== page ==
We’d be hard put to say that a similar kind of reverence has carried over onto the name of Jesus.  Generally speaking, the vernacular English I grew up with was one in which “Jesus Christ” in all its countless and creative variations served as a general purpose expletive for those occasions when you didn’t want to, or didn’t feel the  need to, use something really profane.   At the other end of the same stick is popular Christian culture with its mass-marketing the name of Jesus on bumper stickers and t-shirts and AM radio.
So what’s different about the way we’re talking about the name of Jesus here this morning?  By way of an answer, I’d begin by pointing out that when we sing, as we did this morning, of “the Name of names for us he bore,” we are not praising a particular combination of phonetic sounds.   We are not praising the name, but the person it communicates to us.  Jesus’ name is not a magic formula—it is not a switch, tapping into some current of supernatural force for our benefit.  Rather it is the person, the total consecration of his life to God and to others, that the name makes present.
That is why Luke’s story of the birth of the Messiah is not complete until the child has received his name.  The name Mary gives him is the one that God ordained for him through the angel.   It means “God saves.”   But it is also the name of a folk hero, of Joshua, the successor of Moses.   It is a common name, a traditional name that any Hebrew woman might have given her son.  The child may have been conceived by divine agency for a unique sacred purpose, but he is born into the traditions of a human family and a human culture.
Luke reminds us that, as it would have been for every male child of his time and place, the naming of Jesus is a cultural and ritual process.  It is linked to his initiation into the tribal identity of his people through the practice of circumcision.   The holy child of God, the Savior of all humankind, is also a child of Abraham, Isaac, and Jacob, and bears in his body, as in his name, the indelible imprint of his cultural and religious heritage.  This paradox is not accidental—it represents in a nutshell the New Testament’s transformation of the Hebrew tradition, a transformation which began in the imagination of Jesus and continues to be available to the world in his name.     
In our modern bureaucratic society the legal and ceremonial act of naming has been reduced to signing a form and receiving an official Certificate of Live Birth from the civil authorities.  There is a kind of vision of universal humanity implied here.   But it is one that ultimately reduces individuals to anonymity—that’s why this act, like all the really important initiations of the modern state, also requires a number.  
Yet our collective memory still holds traces of a tradition of sacred naming.  Our word “christening,” as a synonym both for Baptism and for naming, recalls the time when we received our names—our “Christian” names—at our baptism.  According to this traditional worldview, the family continuity implied in the act of naming a child is of a piece with initiation into a new covenant people, made up of people of every tribe, family, language, and nation.  The same naming that confers the status of unique individual personhood, also initiates into the shared personhood of the mystical Body of Christ.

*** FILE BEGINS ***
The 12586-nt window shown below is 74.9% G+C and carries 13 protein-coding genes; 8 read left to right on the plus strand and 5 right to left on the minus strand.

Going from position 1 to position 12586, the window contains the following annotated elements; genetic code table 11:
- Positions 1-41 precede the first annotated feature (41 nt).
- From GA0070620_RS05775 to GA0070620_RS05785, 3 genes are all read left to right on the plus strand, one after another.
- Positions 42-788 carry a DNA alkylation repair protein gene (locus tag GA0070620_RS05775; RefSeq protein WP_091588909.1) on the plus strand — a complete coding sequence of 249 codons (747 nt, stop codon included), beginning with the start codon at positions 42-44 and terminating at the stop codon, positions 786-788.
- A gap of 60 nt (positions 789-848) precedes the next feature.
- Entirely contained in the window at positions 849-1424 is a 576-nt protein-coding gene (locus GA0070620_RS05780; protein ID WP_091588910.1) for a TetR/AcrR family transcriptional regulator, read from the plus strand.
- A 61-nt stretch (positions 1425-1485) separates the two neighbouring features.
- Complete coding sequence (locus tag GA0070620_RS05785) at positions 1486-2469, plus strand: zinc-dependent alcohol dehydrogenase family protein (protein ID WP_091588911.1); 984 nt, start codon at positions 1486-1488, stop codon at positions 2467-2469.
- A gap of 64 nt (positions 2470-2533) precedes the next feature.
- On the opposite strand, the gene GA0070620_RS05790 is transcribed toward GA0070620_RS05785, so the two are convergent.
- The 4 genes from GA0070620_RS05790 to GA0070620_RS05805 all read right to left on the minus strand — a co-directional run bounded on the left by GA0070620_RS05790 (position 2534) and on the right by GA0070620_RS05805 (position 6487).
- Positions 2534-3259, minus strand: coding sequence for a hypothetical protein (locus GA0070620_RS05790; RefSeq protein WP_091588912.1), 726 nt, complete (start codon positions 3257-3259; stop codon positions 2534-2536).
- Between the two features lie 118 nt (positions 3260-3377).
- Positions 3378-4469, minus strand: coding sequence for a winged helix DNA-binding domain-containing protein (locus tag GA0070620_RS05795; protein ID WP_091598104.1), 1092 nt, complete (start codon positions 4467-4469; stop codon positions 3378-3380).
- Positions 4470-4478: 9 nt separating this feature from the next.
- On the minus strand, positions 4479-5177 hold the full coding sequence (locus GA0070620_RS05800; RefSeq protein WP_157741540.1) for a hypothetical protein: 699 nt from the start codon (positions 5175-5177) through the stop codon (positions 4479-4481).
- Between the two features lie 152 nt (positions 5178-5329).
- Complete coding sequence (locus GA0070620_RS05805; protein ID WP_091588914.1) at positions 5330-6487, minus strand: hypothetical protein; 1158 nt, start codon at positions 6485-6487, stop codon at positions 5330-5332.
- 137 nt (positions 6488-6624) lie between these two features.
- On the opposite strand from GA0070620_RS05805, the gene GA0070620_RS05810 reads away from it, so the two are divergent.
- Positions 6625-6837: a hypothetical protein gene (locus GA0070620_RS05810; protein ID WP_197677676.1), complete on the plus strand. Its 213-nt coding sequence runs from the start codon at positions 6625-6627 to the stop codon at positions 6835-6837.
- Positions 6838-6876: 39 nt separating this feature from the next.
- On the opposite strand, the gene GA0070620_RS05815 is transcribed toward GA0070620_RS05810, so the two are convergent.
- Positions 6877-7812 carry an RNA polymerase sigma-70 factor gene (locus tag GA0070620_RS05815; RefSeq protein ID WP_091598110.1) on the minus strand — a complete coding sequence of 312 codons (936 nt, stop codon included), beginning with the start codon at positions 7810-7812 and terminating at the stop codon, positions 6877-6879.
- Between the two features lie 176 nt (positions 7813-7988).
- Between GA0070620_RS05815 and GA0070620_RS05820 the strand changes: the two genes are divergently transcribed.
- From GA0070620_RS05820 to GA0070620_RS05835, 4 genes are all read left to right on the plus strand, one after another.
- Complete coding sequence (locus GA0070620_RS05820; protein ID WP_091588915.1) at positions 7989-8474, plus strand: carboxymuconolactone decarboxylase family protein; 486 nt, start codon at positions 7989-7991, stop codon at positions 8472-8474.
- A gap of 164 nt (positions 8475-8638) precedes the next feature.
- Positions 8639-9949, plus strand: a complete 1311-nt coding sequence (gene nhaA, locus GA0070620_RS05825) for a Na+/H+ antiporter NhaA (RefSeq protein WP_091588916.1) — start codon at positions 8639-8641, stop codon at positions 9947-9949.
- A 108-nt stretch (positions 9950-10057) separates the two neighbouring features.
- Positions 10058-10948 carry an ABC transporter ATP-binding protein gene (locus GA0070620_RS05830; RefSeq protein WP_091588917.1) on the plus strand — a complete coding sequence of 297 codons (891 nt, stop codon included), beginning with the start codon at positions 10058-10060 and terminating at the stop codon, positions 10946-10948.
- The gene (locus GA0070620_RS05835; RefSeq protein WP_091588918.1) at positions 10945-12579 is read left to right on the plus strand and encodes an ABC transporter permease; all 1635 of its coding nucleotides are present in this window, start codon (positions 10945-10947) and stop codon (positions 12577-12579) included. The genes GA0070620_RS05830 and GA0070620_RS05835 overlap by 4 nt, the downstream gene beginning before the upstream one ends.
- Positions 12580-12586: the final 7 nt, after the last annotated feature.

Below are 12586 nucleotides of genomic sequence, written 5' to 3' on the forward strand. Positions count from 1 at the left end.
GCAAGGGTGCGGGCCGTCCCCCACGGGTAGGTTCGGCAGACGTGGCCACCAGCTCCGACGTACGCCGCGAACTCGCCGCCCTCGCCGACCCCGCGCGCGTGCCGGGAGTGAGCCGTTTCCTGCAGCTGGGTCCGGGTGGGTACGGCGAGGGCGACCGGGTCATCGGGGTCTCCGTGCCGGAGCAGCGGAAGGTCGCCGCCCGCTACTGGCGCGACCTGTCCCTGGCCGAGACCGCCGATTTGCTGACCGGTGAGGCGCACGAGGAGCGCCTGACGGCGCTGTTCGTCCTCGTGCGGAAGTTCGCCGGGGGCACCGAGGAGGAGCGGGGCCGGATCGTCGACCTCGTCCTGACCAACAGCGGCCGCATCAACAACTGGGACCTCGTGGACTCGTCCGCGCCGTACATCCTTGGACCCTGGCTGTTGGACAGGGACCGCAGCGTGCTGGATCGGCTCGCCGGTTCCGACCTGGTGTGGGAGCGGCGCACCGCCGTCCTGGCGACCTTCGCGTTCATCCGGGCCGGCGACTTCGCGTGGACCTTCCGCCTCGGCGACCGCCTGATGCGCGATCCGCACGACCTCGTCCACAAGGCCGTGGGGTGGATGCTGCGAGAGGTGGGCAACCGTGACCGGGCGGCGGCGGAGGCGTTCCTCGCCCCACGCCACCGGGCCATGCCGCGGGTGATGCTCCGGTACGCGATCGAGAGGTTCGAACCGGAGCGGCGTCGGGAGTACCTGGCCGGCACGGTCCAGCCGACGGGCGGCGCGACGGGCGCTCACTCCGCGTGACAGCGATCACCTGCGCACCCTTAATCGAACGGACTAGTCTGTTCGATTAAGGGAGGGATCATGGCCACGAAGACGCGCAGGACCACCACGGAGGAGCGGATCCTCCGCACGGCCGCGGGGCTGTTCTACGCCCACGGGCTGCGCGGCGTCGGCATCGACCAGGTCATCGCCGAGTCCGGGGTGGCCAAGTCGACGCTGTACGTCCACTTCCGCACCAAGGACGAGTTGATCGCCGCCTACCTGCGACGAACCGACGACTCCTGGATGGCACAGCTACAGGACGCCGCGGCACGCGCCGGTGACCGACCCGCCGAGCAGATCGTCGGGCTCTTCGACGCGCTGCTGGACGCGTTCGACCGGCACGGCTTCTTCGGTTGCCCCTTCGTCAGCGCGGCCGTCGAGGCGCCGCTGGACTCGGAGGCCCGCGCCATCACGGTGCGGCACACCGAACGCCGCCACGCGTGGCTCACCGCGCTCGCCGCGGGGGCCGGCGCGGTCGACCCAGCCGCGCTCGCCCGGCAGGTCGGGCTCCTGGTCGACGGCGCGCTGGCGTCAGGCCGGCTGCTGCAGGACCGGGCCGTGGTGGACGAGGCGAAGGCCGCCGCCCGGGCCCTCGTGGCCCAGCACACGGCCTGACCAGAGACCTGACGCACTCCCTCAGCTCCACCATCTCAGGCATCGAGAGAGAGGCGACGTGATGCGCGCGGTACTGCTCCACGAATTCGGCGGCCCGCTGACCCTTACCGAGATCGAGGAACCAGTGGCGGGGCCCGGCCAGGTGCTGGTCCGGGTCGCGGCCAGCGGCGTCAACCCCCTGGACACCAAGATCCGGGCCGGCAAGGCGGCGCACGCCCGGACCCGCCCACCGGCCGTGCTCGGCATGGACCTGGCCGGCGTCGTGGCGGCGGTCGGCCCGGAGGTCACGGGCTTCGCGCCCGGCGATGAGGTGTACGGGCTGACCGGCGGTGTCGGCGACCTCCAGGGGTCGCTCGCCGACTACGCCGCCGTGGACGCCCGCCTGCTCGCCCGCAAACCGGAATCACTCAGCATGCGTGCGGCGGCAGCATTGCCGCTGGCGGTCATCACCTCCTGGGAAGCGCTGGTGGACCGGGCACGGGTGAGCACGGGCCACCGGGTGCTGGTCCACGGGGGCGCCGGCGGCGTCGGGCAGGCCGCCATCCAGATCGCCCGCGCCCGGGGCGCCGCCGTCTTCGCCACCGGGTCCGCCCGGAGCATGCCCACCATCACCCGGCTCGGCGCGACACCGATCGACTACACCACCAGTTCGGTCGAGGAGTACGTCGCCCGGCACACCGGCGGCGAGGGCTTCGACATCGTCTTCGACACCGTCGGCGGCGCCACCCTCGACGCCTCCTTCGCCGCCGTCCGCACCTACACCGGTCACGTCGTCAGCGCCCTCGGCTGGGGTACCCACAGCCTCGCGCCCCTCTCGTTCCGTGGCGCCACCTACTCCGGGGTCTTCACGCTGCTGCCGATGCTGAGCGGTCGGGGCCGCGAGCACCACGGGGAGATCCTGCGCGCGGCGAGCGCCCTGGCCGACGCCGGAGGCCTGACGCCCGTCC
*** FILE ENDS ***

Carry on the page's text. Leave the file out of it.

To speak the name of Jesus is to repeat the act of a Jewish woman of the first century, naming her first-born son.  At one and the same moment it names our hope for the future, a new kind of humanity, known to us most vividly in the man that Mary’s son became.  St. Paul sums up that hope in a single word, “adoption”—one of his great metaphors for our transformation in grace.  To  be  adopted, of  course, is  to receive new parents and a new  family, maybe even a  new name,  and the whole purpose of the incarnation of Jesus, says Paul, is to reveal us to ourselves as children,  all of us, children together with him, in one family.  
And the sign of our entrance into that new family is that we will learn a new name.   Not only for ourselves, or for each other, but also for God.  In the  place of  the old name, the proper name,  the dread name that we must not speak, we will learn to call  God  by the name  that Jesus called him—Abba!  Daddy!  And in  that naming  we will  know  ourselves  as we  have never been known before, as  bearing a life and a name that is long in the giving.  It is prepared for us and yet withheld with the greatest of tenderness  and  care, until we are truly and  completely ready to claim what was  ours from the beginning, the name of Christ.

About Me

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Petaluma, California, United States
I am a priest in the Episcopal Church, and have been (among other things) an organic farmer and gardener, and a Zen monk. I have a lifelong interest in social and spiritual renewal on the basis of contemplative discipline, creative nonviolence, and ecological practice. In recent years my work has focused intensely on the responsibility of pastoral ministry in the humanistic, evangelical, and catholic branch of Christianity known as Anglicanism. I'm married with a daughter, and have three brothers and two parents.